Listening to earned tributes has that impact on a person. You hear and you want to emulate what you hear. I want the estimates of my leadership to sound and look and feel like those did in December. I want to be the husband, father, leader, pastor, educator, caregiver, and writer who loves well and is loved well. I want to see the estimates of my leadership as I lead and to count them worthy.

Something I’m Thinking About

Photo Thanks to Tim Swaan

Photo Thanks to Tim Swaan

As I see one semester end (at seminary) and one unit end (in CPE) and one year end (at the church), I’m reading over a book that will likely find its way into one of my theory papers. It’s a book Dr. Scottie May introduced me to in grad school.

Parker Palmer is such a helpful teacher and guide. Here’s a taste about education but that can be said of preaching, speaking, parenting, and any other way of learning/educating:

If you want to understand our controlling conception of knowledge, do not ask for our best epistemological theories. Instead, observe the way we teach and look for the theory of knowledge implicit in those practices. That is the epistemology our students learn–no matter what our best contemporary theories may have to say.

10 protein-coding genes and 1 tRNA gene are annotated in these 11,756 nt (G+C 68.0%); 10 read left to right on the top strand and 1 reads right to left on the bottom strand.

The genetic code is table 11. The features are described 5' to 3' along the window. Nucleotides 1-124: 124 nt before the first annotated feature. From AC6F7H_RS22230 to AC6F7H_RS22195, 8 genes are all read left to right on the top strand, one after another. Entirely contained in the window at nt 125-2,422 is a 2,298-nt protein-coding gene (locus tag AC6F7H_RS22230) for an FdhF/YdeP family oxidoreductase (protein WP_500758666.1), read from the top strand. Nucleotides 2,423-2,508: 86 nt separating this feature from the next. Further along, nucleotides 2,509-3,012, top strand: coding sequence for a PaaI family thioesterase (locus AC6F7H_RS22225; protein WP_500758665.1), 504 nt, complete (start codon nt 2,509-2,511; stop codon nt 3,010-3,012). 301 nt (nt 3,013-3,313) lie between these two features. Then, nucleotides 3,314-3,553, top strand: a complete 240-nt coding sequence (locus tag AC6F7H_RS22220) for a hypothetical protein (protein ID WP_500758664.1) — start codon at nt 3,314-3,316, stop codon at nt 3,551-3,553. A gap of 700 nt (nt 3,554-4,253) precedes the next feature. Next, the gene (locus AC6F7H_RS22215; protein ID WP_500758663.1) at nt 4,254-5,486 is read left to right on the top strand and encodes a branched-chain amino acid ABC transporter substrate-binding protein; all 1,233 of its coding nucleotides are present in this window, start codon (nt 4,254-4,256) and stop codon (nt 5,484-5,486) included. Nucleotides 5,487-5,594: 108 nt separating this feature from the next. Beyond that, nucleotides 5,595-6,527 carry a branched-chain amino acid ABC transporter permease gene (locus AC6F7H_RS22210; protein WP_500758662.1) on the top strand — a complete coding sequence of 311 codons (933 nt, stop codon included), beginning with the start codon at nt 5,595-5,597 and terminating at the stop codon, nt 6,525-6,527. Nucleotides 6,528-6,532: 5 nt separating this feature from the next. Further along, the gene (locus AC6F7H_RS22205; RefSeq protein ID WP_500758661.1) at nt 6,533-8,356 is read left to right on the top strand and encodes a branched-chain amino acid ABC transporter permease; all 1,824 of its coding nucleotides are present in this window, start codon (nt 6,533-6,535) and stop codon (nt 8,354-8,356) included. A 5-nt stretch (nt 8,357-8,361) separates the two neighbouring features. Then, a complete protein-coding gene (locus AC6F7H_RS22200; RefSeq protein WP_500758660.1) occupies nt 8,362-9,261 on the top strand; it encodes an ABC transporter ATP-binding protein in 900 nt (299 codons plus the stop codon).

…If this is the case, then as a teacher I can no longer take the easy way out, insisting that I am only responsible for conveying the facts of sociology or theology or whatever the subject may be. Instead, I must take responsibility for my mediator role, for the way my mode of teaching exerts a slow but steady formulative pressure on my students’ sense of self and world. I teach more than a body of knowledge or a set of skills. I teach a mode of relationship between the knower and the known, a way of being in the world. That way, reinforced in course after course, will remain with my students long after the facts have faded from their minds.

(From To Know As We Are Known, pg. 29, 30)

Lessons from Exile

by Leeroy2Having been outside the mainstream for years, African American churches have learned valuable lessons that have given special meaning to spiritual practices and ideas. White Christians may be familiar with them in theory, but to know them from the underside, from the outside, and from the margins is an exercise in growing in new grace.

Silence is the anchor of speech

It’s easy for Christians to speak. We fill our ears, speak truths, and proclaim the gospel. We have good reason for our proclamation. But we hear less. It’s harder to be silent.